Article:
FIG. 2. (A) Distribution of GC3 in 5 Mb windows according to their position in the zebra finch genome. Boxes give the quartiles of the distribution; whiskers extend to the most extreme values obtained by bootstrapping. (B) Relationship between mean GC3 in 5 Mb (more ...)
To make phylogenetic inference, we started with a classical ML analysis using nucleotide data (GTR + Gamma4 model) without any attempt to control for GC3 variation. This analysis confirmed without ambiguity the Neoavian (beyond chicken) and the passerine monophylies and the basal suboscine (manakin) and oscine songbird (other passerines) dichotomy of passerines (). Within the passerines and in support of previous findings (Barker et al. 2004
) we found strong support for the split between Corvoidea (i.e., crows) and Passerida (other oscines). A similar topology, except concerning the zebra finch/pied flycatcher relationship, was obtained using a three codon position partitioned GTR + Gamma4 model (data not shown).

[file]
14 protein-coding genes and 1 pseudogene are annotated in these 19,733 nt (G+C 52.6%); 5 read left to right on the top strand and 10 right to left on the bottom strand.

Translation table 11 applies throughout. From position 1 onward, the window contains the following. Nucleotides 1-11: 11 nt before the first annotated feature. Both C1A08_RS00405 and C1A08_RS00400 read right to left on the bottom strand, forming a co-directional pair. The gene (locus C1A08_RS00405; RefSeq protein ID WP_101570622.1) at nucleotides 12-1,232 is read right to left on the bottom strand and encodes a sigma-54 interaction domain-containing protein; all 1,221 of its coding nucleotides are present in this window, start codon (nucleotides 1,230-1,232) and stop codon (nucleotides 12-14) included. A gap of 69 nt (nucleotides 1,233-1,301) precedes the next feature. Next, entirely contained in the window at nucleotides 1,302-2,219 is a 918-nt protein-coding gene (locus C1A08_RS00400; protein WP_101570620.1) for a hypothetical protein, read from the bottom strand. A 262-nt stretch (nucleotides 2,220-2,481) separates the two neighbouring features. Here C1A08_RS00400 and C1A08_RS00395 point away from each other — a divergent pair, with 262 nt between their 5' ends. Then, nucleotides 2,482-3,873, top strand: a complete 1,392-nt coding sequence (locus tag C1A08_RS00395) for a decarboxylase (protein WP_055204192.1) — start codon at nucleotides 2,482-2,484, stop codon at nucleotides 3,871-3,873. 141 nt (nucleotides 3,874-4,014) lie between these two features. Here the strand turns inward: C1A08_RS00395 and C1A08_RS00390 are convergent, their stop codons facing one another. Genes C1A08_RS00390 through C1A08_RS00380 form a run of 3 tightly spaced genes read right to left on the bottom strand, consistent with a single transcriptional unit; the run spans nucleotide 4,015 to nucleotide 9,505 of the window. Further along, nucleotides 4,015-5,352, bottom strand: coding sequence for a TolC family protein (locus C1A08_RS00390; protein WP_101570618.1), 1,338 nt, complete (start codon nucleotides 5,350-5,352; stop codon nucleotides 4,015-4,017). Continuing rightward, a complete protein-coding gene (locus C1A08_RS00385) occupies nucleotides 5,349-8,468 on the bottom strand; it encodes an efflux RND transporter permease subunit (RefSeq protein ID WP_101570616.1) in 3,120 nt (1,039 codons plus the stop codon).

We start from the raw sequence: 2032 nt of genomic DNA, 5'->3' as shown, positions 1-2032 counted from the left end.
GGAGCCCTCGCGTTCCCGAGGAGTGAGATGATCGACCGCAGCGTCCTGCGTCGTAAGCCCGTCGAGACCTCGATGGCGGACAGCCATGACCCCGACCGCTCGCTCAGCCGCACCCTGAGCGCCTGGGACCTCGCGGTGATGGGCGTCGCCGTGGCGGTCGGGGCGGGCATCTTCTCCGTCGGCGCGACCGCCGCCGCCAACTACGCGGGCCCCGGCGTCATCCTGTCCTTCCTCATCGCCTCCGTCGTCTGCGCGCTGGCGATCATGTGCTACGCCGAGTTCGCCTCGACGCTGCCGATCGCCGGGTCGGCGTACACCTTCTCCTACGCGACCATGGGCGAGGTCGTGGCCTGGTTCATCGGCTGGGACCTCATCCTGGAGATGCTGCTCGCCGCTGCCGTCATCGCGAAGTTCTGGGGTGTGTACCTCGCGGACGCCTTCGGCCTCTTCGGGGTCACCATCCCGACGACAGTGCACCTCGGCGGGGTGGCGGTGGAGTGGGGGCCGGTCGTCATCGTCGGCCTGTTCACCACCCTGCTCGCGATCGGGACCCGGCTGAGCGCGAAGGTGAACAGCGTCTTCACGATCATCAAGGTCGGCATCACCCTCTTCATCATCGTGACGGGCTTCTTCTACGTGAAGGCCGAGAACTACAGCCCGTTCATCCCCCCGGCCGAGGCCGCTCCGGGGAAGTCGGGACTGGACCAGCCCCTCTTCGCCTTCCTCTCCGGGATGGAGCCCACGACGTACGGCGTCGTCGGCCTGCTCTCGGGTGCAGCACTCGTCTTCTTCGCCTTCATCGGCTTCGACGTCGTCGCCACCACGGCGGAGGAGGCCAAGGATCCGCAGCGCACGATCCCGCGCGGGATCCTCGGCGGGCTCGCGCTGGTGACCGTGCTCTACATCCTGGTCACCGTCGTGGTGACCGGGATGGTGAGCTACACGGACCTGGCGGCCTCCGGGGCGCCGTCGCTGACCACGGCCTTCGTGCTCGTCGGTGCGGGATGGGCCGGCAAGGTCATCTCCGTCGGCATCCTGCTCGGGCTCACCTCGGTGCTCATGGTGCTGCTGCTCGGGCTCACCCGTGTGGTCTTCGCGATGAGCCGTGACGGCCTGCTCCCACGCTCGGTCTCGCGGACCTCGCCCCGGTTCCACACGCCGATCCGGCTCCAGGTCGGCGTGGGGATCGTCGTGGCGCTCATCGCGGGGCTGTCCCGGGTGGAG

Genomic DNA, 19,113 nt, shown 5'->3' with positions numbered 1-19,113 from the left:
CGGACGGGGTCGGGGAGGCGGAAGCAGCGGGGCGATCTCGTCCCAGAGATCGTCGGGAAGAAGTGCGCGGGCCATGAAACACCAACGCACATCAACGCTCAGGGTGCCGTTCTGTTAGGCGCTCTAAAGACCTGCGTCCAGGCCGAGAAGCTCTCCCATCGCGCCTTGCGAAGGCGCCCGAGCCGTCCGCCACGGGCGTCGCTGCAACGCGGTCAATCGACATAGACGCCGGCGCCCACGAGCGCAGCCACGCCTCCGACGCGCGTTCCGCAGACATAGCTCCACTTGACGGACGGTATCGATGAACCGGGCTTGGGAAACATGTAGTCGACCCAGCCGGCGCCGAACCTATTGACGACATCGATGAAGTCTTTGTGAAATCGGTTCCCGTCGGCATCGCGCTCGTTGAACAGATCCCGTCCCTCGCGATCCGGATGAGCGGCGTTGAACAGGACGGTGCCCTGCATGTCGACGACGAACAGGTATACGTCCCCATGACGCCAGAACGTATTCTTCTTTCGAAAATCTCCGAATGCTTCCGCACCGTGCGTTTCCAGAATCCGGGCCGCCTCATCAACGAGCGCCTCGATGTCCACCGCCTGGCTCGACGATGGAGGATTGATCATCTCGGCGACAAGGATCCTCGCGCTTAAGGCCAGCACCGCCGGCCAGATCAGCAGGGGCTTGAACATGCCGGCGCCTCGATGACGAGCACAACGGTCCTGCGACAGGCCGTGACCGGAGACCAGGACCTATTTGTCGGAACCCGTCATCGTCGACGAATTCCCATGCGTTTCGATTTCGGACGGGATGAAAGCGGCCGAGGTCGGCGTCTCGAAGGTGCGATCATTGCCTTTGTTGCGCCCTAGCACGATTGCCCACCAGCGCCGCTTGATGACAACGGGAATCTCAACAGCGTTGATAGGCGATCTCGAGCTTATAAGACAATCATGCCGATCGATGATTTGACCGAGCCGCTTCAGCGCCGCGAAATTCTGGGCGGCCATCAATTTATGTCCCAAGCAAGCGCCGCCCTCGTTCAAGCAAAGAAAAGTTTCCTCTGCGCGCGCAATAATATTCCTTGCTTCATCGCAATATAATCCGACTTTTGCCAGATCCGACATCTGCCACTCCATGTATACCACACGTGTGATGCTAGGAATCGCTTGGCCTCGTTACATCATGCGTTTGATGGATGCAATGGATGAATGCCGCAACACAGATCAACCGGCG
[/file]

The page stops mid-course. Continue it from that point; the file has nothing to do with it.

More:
ML tree obtained with a GTR + Gamma4 model and the complete nucleotide data set. Scale indicates substitution/site.
To investigate the influence of GC3 heterogeneity on phylogenetic inference, we split our data set according to codon position, separating the 3rd position from the 1st + 2nd positions. Interestingly, ML analyses of the two data sets differed with respect to the position of the budgerigar (a parrot) and on the zebra finch/blue tit/pied flycatcher relationship. In agreement with data from DNA hybridization (Sibley and Ahlquist 1990
) and whole mitochondrial genome sequence analyses (Pratt et al. 2009
), the 3rd codon position data set did not support budgerigar as a sister group to passerines () (Ericson et al. 2006
; Hackett et al. 2008
). This topology was most similar to the one obtained with the full data set (). In contrast, the 1st + 2nd codon position data set supported a closer relationship between budgerigar and passerines (), in partial agreement with recent results obtained with nuclear markers (Ericson et al. 2006
; Hackett et al. 2008
), but this topology grouped budgerigar and hummingbird but with moderate bootstrap support (55%; ). The 3rd codon position favored the zebra finch/flycatcher clade reported in Barker et al. (2004)
, whereas the 1st + 2nd codon position data set supported a blue tit/pied flycatcher cade reported in Johansson et al. (2008)
, each with comparable strong bootstrap support (>97; ). The blue tit/pied flycatcher /zebra finch relationship within the basal Passerida radiation is known to be notoriously difficult to resolve (for a review, see Johansson et al. 2008